Documentation at the right place

on captainepoch's log

When programming a piece of software, whether it is an application, a library, a set of scripts, it is always important to add some documentation to the project, specially if it is a self-hosted tool (with an API), or a library that makes some tasks easier for other programmers. A good documentation not only helps future programmers with your software, but it also helps by solving questions people can have, thus freeing you to reply them in your support channels.

But sometimes programmers do not put the documentation at the right place. An example would be an Android library called sandwich. I stumbled upon it the other day, and when I started to look into the project, I saw the README. The documentation for the whole library is at the README.

A README for a project should contain:

  • A short description indicating the scope of the project.
  • Links to the documentation of the project, not only the API (if it exists) but also how to install/deploy it and a basic initial setup. An advanced documentation should be provided as well if needed.
  • Links to the documentation about how to contribute to the project (not only with code but also reporting issues).
  • Links to the support channels.
  • (Optional) Links to the social networks you use to announce updates for the project.

If you are hosting your code at some Git hosting, it is possible that platform already provides you with a way to create man pages or a wiki, or any other place where the documentation should live.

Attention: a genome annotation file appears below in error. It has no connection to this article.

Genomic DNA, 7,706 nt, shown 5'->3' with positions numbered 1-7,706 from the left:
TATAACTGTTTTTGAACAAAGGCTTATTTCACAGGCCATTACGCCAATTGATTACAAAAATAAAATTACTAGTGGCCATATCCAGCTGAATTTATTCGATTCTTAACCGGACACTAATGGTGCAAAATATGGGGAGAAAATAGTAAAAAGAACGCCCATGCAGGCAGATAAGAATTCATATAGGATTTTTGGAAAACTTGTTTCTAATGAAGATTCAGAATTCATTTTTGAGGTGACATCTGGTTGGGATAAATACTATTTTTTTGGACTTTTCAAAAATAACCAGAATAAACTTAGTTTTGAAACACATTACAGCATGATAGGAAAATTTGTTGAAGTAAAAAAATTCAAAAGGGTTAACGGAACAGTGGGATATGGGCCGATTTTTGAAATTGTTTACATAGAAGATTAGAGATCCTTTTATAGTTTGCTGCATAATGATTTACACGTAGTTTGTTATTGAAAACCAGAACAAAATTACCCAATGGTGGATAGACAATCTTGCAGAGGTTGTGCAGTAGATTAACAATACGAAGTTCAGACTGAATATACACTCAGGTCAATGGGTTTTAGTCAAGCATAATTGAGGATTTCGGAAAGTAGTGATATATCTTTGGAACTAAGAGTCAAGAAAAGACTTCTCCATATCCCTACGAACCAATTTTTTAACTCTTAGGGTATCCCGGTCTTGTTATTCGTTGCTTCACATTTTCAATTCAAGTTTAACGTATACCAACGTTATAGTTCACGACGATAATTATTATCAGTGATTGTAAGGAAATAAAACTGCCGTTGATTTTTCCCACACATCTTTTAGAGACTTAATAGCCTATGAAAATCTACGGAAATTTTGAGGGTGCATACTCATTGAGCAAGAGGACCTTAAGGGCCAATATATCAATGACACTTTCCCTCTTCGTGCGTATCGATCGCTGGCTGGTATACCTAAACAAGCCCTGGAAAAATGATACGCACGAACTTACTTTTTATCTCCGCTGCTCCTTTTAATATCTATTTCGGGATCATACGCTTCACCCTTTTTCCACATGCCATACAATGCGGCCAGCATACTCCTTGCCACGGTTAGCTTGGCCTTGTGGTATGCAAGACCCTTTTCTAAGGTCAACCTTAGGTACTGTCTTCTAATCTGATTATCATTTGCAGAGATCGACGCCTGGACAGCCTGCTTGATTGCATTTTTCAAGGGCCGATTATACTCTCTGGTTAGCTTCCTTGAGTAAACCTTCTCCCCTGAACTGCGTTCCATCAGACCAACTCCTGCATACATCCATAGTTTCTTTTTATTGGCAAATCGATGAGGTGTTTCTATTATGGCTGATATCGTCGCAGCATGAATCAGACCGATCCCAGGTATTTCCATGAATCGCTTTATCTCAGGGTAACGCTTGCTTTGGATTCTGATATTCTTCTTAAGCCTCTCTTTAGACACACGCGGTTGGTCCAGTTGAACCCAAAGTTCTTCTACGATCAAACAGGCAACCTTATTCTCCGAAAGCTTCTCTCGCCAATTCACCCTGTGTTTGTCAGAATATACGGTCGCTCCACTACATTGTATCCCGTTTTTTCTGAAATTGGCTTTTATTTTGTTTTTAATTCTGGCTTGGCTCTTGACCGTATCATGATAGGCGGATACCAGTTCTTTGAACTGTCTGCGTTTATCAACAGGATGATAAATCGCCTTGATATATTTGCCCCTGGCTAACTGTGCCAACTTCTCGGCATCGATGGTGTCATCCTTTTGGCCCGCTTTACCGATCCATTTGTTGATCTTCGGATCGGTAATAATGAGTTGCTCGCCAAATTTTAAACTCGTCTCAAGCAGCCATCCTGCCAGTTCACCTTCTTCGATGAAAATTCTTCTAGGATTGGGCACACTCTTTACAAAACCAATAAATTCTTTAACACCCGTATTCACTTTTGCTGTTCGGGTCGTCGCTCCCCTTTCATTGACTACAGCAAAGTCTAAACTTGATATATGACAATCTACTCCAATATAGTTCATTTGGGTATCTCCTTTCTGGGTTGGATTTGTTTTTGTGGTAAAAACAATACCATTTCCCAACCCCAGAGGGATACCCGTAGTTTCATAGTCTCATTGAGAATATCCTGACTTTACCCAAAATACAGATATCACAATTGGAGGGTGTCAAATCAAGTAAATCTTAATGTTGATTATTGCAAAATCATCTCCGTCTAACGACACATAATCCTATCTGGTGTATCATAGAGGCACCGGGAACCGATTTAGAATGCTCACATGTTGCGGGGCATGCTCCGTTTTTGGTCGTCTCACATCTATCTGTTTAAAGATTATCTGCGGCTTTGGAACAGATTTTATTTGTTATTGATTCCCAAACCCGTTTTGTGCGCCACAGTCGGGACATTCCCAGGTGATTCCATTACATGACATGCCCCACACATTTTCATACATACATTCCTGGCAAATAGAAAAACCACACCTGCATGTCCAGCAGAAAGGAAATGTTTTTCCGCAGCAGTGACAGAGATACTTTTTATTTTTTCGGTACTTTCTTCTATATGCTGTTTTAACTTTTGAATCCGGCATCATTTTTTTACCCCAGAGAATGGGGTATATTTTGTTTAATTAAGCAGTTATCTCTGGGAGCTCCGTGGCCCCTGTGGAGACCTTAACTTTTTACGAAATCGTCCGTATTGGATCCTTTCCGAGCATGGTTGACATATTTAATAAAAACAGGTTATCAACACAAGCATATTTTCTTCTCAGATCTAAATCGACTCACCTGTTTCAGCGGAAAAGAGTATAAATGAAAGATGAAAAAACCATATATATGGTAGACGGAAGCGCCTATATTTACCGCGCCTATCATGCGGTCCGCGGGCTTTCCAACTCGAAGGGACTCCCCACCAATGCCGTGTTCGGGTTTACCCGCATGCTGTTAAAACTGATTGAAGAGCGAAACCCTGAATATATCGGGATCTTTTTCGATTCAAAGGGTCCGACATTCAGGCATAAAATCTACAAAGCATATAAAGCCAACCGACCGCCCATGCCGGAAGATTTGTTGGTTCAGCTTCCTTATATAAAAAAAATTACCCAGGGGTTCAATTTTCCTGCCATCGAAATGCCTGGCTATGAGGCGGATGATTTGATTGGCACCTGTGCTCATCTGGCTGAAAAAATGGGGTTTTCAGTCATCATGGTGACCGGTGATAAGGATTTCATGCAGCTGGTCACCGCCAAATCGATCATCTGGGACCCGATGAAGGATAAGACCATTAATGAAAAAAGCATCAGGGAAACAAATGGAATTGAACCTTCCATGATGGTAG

SourceHut provides, a git-based wiki that can be attached to a project. Any GitHub-like hosting, such as Gitea or GitLab also provides an integrated wiki within the project that can also be managed using git.

If you do not want to use those methods, you can always add a man or doc folder inside the repository itself with the documentation for your project.

The documentation should also be organized and linkable for any part of the documentation itself, so table of contents and references to other parts of the documentation can be made easily and without almost no effort. That would be very convinient for the users using your software.

A couple of examples of this:

  • soju, an IRC bouncer.
  • ACRA, an Android library for reporting crashes.

Next time you make a project, or if you already have some projects, take some time to review the documentation and see if you can improve it by using the tools we have for this purpose. It will be a huge boost for your project, and maybe even a point of reference for other people.